UBC Theses and Dissertations

UBC Theses Logo

UBC Theses and Dissertations

Democratic theorists' childhood issues : coping with the inclusion/incapacity dilemma Gormley, Shannon Nicole


Children pose a problem for democratic theorists. On the one hand, democratic theorists place a high premium on citizens’ inclusion in decision-making processes; on the other hand, they believe that children have a low capacity to participate in political life. I call this the inclusion/incapacity dilemma, and consider three coping strategies that democratic theorists have devised to cope with it: the denial of the problematic nature of children’s exclusion from democracy, the diversion of children’s democratic rights to adult fiduciary authorities, and the delay of children’s inclusion through education. Arguing that none of these strategies have resolved the tension between theorists’ desire for citizens’ inclusion and their perception of children’s incapacity, I advocate a fourth strategy for theorists: broadening the meaning of democratic inclusion to incorporate participatory, rather than only representative, decision making spheres, and broadening their understanding of capacity to account for many, rather than only two, life stages.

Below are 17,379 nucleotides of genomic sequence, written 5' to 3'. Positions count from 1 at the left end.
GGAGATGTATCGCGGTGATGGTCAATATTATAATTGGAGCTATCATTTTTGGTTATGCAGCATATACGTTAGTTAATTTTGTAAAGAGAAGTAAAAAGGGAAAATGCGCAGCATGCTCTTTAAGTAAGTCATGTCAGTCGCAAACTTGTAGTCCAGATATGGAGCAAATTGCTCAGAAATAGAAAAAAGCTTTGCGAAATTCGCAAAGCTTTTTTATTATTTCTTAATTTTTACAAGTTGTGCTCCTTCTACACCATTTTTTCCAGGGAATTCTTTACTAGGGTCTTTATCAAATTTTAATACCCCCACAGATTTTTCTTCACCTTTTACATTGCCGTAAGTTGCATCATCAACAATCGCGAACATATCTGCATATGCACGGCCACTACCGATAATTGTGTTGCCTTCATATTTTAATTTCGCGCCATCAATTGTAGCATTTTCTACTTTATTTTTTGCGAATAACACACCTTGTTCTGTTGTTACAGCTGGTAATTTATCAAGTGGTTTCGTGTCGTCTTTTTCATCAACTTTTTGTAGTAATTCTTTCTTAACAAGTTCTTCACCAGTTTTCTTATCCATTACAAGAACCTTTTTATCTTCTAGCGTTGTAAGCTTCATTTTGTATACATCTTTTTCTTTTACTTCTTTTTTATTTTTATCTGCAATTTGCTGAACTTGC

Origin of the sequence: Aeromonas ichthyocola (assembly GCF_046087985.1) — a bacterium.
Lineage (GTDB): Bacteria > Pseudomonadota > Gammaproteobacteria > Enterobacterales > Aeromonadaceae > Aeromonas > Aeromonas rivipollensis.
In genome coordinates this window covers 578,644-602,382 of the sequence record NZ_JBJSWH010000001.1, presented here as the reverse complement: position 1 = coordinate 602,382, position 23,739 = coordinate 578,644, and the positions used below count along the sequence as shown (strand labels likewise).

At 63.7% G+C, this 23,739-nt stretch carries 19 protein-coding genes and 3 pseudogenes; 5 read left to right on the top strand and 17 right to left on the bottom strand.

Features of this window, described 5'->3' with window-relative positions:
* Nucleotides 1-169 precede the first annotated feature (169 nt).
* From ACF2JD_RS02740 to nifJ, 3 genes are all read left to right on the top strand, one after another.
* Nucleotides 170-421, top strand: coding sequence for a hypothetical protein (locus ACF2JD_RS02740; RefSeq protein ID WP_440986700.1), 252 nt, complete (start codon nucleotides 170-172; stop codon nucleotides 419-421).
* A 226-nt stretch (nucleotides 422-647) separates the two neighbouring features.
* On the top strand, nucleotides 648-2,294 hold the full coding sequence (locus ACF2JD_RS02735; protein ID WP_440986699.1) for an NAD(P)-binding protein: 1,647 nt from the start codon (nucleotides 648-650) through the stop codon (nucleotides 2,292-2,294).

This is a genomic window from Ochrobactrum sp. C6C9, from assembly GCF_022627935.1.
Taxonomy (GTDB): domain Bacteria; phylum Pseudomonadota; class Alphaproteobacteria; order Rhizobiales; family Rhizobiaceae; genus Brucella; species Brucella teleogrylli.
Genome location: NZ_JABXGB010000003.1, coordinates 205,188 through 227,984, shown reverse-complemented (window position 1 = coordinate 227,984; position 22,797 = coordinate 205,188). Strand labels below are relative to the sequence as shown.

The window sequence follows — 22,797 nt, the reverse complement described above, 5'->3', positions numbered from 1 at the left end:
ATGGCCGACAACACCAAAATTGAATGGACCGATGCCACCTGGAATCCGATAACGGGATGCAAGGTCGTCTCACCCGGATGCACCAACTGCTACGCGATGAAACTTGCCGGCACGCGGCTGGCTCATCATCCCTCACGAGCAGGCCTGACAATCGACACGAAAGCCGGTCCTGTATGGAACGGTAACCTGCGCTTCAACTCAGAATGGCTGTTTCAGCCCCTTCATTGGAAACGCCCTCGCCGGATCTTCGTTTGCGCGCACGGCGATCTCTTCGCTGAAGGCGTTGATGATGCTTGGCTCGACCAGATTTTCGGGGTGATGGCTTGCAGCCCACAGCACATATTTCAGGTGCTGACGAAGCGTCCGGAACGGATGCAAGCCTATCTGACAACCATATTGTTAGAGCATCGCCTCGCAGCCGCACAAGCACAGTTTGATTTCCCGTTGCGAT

Item Media

Item Citations and Data


Attribution-NonCommercial-NoDerivatives 4.0 International